Most healthy people can conceive of themselves as both separate from others and as complete. One of the hardest parts of coming out of a cult is forming a strong sense of Self. By Self I mean a whole individual with complex strengths, weaknesses, moral values, and preferences; a unique individual, not an extension of another or a group.
People who join cults in adulthood have a Self to return to: often an immature, incomplete Self, but a baseline all the same. Those of us born into cults don’t have any pre-cult life to go back to. Our role in the group may be our entire understanding of ourselves and our place in the world around us.
When we first come out we are disordered fragments of people. We may take years simply cataloging and understanding what skills we have from our years in a cult and how to apply them to the world at large. Many of us will have no legal identity when they come of age – no birth certificates or social security numbers – because some groups eschew hospital birth and legal records as a matter of faith or practice. Sub-par homeschooling or religious schooling may further complicate things.
I was lucky. I had legal proof of self (from age four on), a public school education, and secular work in food service starting as a teenager. I gained access to life skills like filling out job applications, managing my own money, and interacting with people who did not share my group’s outlook, dress, or behavior. For many people raised in cults, these skills and education must be acquired in adulthood.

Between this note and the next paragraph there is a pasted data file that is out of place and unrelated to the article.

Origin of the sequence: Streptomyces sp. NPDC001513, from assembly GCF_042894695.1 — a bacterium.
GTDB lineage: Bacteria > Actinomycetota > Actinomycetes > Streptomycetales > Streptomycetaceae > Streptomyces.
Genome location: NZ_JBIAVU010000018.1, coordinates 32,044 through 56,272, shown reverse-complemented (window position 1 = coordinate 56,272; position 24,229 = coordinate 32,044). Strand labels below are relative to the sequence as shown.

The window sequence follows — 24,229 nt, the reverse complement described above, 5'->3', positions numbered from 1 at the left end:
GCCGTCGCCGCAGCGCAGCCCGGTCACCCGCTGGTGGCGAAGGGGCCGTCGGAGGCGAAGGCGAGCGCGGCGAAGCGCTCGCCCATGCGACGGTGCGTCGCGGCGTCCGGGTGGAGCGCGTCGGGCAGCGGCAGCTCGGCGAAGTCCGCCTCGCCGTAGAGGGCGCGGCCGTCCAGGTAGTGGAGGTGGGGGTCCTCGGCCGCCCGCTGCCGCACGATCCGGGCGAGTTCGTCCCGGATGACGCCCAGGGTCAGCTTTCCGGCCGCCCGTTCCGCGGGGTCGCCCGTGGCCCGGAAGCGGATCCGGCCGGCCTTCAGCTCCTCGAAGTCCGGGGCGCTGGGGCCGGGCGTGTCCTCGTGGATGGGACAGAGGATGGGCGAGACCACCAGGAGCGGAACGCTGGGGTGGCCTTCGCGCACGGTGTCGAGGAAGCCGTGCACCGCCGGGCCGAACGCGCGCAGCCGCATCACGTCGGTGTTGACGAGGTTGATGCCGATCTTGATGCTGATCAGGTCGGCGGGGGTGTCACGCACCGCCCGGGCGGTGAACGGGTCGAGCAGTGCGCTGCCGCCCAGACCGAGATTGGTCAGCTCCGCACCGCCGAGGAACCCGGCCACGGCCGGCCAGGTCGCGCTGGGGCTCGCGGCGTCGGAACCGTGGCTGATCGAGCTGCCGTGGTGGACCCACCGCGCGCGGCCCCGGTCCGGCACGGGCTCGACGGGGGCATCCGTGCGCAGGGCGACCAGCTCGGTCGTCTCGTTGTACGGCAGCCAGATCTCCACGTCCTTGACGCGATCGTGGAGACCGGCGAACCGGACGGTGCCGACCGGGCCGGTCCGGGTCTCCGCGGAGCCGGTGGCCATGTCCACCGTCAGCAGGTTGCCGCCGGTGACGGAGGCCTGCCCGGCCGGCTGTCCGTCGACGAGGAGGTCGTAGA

Once we begin to understand the pieces of us that exist – that piece that prefers pistachio ice cream or loud music or cool autumn days, the piece that can serve dinner for twenty on four hours’ notice or make people laugh through their darkest hours or cool a fever using herbs – we being the journey of integrating these pieces into one cohesive, multi-faceted whole.
That’s my next step and I’m beginning it. For now, I know that I am Angie: mother, writer, and friend. I know that I love Buffy the Vampire Slayer, Southern cooking, and the Gulf coast of Florida. I know my sense of justice is my own, not a linger hold that the cult still has on me. I know I am becoming more whole, and I look forward to it.